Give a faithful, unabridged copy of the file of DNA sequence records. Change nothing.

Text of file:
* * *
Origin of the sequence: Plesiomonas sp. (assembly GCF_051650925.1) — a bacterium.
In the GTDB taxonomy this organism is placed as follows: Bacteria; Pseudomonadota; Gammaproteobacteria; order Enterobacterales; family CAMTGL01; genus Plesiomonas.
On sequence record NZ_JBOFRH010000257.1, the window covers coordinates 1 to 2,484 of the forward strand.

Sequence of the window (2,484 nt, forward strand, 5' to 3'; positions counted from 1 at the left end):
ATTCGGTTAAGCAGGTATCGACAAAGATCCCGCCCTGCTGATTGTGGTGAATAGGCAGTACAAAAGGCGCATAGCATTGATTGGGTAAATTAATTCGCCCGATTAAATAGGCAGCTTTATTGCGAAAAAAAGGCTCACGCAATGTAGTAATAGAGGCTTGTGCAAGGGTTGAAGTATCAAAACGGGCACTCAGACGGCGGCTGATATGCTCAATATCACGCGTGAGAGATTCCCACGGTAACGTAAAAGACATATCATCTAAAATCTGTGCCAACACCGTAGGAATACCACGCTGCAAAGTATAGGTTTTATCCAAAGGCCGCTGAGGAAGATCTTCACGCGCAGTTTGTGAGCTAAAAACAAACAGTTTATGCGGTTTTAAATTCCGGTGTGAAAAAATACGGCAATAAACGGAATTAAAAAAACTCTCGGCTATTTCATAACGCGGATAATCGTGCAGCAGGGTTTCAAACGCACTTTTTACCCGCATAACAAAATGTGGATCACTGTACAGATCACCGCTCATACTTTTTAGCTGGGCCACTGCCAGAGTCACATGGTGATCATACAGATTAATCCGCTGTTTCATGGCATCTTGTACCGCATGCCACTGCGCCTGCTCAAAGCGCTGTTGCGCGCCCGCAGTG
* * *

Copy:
Origin of the sequence: Plesiomonas sp. (assembly GCF_051650925.1) — a bacterium.
In the GTDB taxonomy this organism is placed as follows: Bacteria; Pseudomonadota; Gammaproteobacteria; order Enterobacterales; family CAMTGL01; genus Plesiomonas.
On sequence record NZ_JBOFRH010000257.1, the window covers coordinates 1 to 2,484 of the forward strand.

Sequence of the window (2,484 nt, forward strand, 5' to 3'; positions counted from 1 at the left end):
ATTCGGTTAAGCAGGTATCGACAAAGATCCCGCCCTGCTGATTGTGGTGAATAGGCAGTACAAAAGGCGCATAGCATTGATTGGGTAAATTAATTCGCCCGATTAAATAGGCAGCTTTATTGCGAAAAAAAGGCTCACGCAATGTAGTAATAGAGGCTTGTGCAAGGGTTGAAGTATCAAAACGGGCACTCAGACGGCGGCTGATATGCTCAATATCACGCGTGAGAGATTCCCACGGTAACGTAAAAGACATATCATCTAAAATCTGTGCCAACACCGTAGGAATACCACGCTGCAAAGTATAGGTTTTATCCAAAGGCCGCTGAGGAAGATCTTCACGCGCAGTTTGTGAGCTAAAAACAAACAGTTTATGCGGTTTTAAATTCCGGTGTGAAAAAATACGGCAATAAACGGAATTAAAAAAACTCTCGGCTATTTCATAACGCGGATAATCGTGCAGCAGGGTTTCAAACGCACTTTTTACCCGCATAACAAAATGTGGATCACTGTACAGATCACCGCTCATACTTTTTAGCTGGGCCACTGCCAGAGTCACATGGTGATCATACAGATTAATCCGCTGTTTCATGGCATCTTGTACCGCATGCCACTGCGCCTGCTCAAAGCGCTGTTGCGCGCCCGCAGTG